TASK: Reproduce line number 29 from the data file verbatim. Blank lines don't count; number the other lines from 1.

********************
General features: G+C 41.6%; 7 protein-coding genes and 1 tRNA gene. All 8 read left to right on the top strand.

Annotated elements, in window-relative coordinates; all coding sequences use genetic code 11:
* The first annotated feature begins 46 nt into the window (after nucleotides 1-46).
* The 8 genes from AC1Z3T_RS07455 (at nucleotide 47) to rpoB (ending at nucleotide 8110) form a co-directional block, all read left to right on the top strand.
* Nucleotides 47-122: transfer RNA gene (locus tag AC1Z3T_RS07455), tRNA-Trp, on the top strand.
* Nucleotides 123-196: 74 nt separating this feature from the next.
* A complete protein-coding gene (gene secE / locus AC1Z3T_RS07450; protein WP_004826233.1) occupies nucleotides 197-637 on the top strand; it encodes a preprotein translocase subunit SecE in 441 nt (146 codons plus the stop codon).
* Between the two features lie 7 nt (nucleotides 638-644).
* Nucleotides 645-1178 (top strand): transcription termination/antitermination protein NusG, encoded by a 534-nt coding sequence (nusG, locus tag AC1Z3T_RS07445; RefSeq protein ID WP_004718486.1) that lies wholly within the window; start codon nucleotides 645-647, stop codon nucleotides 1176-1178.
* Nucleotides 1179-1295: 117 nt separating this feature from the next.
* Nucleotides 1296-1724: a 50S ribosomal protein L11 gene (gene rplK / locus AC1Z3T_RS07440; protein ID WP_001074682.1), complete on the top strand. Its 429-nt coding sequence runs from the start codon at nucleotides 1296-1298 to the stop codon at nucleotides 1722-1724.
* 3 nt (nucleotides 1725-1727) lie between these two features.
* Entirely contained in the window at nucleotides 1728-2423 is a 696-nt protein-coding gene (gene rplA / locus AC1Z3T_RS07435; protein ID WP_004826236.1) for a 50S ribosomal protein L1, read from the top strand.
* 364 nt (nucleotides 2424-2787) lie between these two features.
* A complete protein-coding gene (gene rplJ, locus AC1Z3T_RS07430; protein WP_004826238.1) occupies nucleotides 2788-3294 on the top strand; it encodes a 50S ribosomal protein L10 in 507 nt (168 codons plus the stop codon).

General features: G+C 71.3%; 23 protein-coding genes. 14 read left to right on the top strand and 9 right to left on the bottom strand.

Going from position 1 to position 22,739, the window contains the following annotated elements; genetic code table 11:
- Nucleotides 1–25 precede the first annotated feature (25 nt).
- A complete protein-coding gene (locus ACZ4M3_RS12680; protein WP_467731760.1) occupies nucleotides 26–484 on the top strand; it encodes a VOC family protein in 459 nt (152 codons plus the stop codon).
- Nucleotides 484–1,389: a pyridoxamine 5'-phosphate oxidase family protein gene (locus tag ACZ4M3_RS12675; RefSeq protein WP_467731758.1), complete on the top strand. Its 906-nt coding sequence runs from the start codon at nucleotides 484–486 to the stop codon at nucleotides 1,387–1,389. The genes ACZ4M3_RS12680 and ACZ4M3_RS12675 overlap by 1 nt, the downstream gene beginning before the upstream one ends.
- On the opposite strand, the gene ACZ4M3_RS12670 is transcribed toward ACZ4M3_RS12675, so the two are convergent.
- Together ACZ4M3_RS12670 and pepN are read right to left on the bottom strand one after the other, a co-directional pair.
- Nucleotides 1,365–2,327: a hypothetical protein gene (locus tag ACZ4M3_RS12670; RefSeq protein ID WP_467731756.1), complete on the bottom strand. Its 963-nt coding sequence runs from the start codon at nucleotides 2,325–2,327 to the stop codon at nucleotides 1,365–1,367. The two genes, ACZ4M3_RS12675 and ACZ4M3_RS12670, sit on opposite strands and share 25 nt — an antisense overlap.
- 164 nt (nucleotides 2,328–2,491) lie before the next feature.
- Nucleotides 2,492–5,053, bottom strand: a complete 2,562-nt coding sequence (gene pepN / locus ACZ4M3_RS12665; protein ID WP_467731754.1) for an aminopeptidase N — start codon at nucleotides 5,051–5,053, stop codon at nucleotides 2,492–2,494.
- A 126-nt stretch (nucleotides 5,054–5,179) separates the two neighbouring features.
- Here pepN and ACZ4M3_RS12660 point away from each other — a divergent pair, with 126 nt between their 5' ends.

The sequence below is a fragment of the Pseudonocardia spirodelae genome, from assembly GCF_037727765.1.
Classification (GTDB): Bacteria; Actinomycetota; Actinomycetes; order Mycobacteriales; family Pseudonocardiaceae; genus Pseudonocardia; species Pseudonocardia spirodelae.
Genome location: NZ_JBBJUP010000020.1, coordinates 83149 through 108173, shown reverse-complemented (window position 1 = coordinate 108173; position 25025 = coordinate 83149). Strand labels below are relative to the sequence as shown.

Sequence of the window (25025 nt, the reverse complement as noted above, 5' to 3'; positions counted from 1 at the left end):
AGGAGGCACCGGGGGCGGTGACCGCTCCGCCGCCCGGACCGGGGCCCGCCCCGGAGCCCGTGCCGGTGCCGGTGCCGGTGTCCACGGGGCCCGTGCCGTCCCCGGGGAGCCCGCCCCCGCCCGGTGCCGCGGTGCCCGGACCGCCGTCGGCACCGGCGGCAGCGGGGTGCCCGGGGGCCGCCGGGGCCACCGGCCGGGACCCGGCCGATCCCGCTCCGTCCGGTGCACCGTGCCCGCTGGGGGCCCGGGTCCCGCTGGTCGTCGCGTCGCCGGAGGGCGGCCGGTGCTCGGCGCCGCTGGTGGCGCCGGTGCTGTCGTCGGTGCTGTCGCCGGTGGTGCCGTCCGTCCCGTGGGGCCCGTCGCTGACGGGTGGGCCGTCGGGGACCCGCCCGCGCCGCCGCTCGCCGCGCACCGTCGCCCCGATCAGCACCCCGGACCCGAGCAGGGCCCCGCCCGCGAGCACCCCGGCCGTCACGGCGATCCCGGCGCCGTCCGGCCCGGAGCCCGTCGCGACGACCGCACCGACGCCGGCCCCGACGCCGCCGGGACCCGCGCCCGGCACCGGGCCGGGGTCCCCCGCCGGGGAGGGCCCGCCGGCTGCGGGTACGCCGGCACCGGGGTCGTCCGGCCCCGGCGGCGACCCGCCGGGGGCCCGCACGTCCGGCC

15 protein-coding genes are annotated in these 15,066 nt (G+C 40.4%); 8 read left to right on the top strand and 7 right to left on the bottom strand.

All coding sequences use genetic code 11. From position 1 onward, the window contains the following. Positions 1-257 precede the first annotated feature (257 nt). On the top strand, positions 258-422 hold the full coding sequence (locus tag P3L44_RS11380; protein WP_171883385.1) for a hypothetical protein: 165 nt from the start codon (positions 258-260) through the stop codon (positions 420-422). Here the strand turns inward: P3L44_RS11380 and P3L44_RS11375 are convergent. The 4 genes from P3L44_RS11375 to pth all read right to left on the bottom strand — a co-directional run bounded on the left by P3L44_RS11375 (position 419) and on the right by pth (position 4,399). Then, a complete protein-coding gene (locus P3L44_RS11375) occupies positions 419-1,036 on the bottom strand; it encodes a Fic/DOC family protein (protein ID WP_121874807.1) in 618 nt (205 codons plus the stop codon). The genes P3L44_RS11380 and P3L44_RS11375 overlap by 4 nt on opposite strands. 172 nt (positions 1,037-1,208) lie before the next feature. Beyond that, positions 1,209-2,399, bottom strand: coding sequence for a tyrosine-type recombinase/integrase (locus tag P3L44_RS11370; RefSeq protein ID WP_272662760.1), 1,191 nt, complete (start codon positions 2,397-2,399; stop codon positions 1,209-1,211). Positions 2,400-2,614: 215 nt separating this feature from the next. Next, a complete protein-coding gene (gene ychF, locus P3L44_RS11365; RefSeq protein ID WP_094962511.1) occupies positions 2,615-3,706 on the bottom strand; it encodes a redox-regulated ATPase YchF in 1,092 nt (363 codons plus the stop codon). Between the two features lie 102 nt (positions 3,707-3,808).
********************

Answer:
Classification (GTDB): Bacteria; Actinomycetota; Actinomycetes; order Mycobacteriales; family Pseudonocardiaceae; genus Pseudonocardia; species Pseudonocardia spirodelae.